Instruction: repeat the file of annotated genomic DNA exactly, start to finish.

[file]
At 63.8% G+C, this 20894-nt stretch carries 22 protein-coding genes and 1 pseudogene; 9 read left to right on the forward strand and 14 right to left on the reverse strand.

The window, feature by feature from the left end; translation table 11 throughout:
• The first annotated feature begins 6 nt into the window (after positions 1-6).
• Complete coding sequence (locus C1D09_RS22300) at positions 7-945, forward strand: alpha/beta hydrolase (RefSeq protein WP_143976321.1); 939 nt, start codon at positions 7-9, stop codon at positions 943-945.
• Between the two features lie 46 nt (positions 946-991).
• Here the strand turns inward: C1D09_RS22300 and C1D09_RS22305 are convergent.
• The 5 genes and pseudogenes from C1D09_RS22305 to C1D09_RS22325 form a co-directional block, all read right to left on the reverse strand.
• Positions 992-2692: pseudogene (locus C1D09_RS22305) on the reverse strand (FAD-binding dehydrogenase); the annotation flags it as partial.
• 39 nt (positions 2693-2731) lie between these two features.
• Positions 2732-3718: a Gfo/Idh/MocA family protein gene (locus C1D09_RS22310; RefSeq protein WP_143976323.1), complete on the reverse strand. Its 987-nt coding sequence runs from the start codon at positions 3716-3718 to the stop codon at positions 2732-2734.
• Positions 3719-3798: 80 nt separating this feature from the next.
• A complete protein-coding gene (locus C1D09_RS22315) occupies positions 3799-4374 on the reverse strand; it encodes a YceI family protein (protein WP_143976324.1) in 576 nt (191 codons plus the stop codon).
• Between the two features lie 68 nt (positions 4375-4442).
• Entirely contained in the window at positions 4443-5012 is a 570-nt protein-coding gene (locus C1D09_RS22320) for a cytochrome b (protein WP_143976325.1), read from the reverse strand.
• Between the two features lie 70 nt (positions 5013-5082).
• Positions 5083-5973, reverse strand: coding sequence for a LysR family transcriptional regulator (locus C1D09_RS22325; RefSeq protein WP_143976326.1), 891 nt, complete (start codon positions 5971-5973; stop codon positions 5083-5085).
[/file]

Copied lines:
At 63.8% G+C, this 20894-nt stretch carries 22 protein-coding genes and 1 pseudogene; 9 read left to right on the forward strand and 14 right to left on the reverse strand.

The window, feature by feature from the left end; translation table 11 throughout:
• The first annotated feature begins 6 nt into the window (after positions 1-6).
• Complete coding sequence (locus C1D09_RS22300) at positions 7-945, forward strand: alpha/beta hydrolase (RefSeq protein WP_143976321.1); 939 nt, start codon at positions 7-9, stop codon at positions 943-945.
• Between the two features lie 46 nt (positions 946-991).
• Here the strand turns inward: C1D09_RS22300 and C1D09_RS22305 are convergent.
• The 5 genes and pseudogenes from C1D09_RS22305 to C1D09_RS22325 form a co-directional block, all read right to left on the reverse strand.
• Positions 992-2692: pseudogene (locus C1D09_RS22305) on the reverse strand (FAD-binding dehydrogenase); the annotation flags it as partial.
• 39 nt (positions 2693-2731) lie between these two features.
• Positions 2732-3718: a Gfo/Idh/MocA family protein gene (locus C1D09_RS22310; RefSeq protein WP_143976323.1), complete on the reverse strand. Its 987-nt coding sequence runs from the start codon at positions 3716-3718 to the stop codon at positions 2732-2734.
• Positions 3719-3798: 80 nt separating this feature from the next.
• A complete protein-coding gene (locus C1D09_RS22315) occupies positions 3799-4374 on the reverse strand; it encodes a YceI family protein (protein WP_143976324.1) in 576 nt (191 codons plus the stop codon).
• Between the two features lie 68 nt (positions 4375-4442).
• Entirely contained in the window at positions 4443-5012 is a 570-nt protein-coding gene (locus C1D09_RS22320) for a cytochrome b (protein WP_143976325.1), read from the reverse strand.
• Between the two features lie 70 nt (positions 5013-5082).
• Positions 5083-5973, reverse strand: coding sequence for a LysR family transcriptional regulator (locus C1D09_RS22325; RefSeq protein WP_143976326.1), 891 nt, complete (start codon positions 5971-5973; stop codon positions 5083-5085).